In June, the Washtenaw Community College Board of Trustees approved a salary increase of 1.5% for Independent Staff. While a 1.5% salary increase is extraordinarily generous, the inflation rate in June, July, and September was 5.4%. (It was 5.3% in August.) Currently, the core inflation rate is 4%, and food inflation in September was 4.6%. In fact, food and housing cost increases accounted for more than half of the rise in September’s inflation. Economists predict October’s inflation rate to be 5.5%, the highest rate recorded since July 2008.
In context, the College has received nearly $40M in federal COVID-19 relief. (Federal rules require that a certain percentage of the funds must be distributed directly to students.) And, of course, the College helped itself to $4M to cover the Health and Fitness Center losses.
With core inflation at 4% and the College’s salary increase at 1.5%, Independent staff are taking a 2.5% pay cut for the privilege of working at WCC. Custodial and Maintenance staff, the OPTs and the faculty all receive compensation via union-negotiated contracts.
Inflation can be particularly hard on the lowest-paid employees. For example, core inflation of 4.4% in 2021 would reduce the pay of an employee who makes $50,000 per year by $1,450 after factoring in the extraordinarily generous 1.5% salary increase. That’s a loss of more than $120 per month.
For the last several years, WCC has increased independent employees’ compensation by 1.5% per year. In the past decade, the average inflation rate has been less than 1.5% just four times. In other words, WCC’s annual salary increases offset inflation only infrequently. There is a risk to being cheap when it comes to salary increases. In those years when inflation rises significantly, some workers simply cannot afford to remain on the payroll.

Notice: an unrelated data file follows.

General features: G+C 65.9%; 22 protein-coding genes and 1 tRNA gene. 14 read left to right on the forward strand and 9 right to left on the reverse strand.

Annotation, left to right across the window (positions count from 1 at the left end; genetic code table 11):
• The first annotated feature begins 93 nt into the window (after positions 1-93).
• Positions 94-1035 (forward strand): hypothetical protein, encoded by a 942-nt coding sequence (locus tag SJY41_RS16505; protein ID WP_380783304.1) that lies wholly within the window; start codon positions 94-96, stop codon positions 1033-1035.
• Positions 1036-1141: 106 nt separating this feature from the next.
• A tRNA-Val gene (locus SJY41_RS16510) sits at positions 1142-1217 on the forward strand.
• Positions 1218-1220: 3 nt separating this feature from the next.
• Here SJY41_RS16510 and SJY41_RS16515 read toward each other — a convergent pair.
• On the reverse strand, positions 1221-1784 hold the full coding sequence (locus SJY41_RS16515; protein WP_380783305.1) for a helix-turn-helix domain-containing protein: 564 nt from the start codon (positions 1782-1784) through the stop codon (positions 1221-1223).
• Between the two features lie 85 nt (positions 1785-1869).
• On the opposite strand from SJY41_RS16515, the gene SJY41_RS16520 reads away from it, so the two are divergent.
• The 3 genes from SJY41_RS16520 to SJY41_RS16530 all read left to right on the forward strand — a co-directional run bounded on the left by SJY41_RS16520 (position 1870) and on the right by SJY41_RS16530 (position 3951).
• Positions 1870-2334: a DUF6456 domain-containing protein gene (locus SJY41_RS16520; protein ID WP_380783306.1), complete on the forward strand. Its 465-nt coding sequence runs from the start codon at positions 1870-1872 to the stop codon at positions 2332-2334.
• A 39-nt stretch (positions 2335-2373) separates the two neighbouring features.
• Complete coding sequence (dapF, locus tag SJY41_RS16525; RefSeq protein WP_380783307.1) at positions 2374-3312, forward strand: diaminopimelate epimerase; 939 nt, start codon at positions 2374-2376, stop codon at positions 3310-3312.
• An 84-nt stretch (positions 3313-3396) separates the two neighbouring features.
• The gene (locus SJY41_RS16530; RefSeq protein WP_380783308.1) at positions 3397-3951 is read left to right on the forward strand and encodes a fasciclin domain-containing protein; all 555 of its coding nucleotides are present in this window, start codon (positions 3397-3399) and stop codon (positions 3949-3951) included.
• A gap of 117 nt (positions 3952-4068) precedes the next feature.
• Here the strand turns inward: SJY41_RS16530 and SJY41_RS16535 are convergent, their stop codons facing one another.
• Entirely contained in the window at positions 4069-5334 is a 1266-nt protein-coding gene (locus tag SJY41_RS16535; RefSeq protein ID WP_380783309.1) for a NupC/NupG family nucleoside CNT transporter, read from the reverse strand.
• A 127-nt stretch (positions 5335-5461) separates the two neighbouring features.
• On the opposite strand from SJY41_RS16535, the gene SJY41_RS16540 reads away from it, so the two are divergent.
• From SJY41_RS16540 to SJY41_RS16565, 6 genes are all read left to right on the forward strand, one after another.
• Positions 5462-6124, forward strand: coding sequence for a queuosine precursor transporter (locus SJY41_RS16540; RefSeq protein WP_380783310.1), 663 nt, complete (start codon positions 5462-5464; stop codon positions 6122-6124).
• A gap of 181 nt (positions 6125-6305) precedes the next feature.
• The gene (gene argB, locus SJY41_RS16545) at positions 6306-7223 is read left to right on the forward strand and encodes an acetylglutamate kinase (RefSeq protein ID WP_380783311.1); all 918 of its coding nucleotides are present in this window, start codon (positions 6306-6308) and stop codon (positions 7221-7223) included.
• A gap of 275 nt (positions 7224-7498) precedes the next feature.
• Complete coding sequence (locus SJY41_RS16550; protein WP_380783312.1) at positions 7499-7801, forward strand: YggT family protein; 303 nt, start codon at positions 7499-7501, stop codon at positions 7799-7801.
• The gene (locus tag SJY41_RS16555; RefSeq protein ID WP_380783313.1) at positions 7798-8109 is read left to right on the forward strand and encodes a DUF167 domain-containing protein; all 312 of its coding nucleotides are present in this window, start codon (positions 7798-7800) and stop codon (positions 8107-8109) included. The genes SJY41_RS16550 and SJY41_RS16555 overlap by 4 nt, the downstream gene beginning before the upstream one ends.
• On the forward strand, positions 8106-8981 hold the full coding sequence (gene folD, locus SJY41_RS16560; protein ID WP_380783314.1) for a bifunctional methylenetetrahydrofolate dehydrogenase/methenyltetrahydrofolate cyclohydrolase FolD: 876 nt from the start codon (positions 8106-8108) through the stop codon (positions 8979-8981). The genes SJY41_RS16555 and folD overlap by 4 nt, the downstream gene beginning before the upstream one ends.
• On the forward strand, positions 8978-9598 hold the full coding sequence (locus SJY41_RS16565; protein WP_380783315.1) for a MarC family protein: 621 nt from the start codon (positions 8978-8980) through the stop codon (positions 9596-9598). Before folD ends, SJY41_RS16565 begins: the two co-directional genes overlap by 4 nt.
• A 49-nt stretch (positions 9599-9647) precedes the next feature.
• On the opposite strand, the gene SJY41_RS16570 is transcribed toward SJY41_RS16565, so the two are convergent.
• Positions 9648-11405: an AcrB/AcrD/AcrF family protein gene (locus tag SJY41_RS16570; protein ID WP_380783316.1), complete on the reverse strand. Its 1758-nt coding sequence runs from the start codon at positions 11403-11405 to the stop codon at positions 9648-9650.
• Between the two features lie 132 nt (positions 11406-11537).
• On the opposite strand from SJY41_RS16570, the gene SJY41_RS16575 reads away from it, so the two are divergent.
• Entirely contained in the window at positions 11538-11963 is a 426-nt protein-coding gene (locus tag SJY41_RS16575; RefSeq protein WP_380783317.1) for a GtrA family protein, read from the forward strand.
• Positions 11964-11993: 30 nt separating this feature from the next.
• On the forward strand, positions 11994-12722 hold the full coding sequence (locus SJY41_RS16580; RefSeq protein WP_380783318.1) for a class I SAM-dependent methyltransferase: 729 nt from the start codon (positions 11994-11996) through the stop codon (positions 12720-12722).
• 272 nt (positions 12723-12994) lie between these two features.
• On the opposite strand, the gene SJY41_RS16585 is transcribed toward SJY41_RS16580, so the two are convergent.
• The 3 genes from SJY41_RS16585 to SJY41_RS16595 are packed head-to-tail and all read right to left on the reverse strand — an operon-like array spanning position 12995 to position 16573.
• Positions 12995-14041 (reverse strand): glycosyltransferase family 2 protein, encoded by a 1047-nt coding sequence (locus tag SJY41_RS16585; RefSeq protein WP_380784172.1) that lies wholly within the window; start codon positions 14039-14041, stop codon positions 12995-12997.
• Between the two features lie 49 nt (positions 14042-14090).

Rising inflation rate can deal double damage to College
The generosity of the US taxpayer has made it possible for WCC to recover the losses it suffered as the result of the pandemic. The Board of Trustees should consider providing the lowest paid employees at WCC (union or non-union) with additional one-time compensation to lessen the blow of inflation. An appropriate offset would be 2.5%-3% of an employee’s annual compensation for those making $75,000 or less per year. For those earning between $75,000 and $100,000, an appropriate offset would be 1.5%-2%.
There’s actually good reason to adjust salaries in times of high or rising inflation. For the lowest paid employees, lousy raises plus inflationary losses make it very easy for employees to look elsewhere for work. That creates a lot of turnover among employees whom WCC most likely cannot avoid replacing. According to 2021 surveys of employers by Glassdoor, the hiring process will cost $4,000-$5,000 per new employee and will require approximately 60 days to fill an open position. Offering an inflation offset will help WCC retain qualified staff and reduce productivity losses associated with staff turnover.
The current WCC administration has made it a practice to minimize staff salary increases while heavily padding the College’s “rainy day fund.” (For some reason, executive hiring is excluded from this austerity plan.)
It is time to provide adequate compensation to the staff.
Photo Credit: ekornblut, via Flickr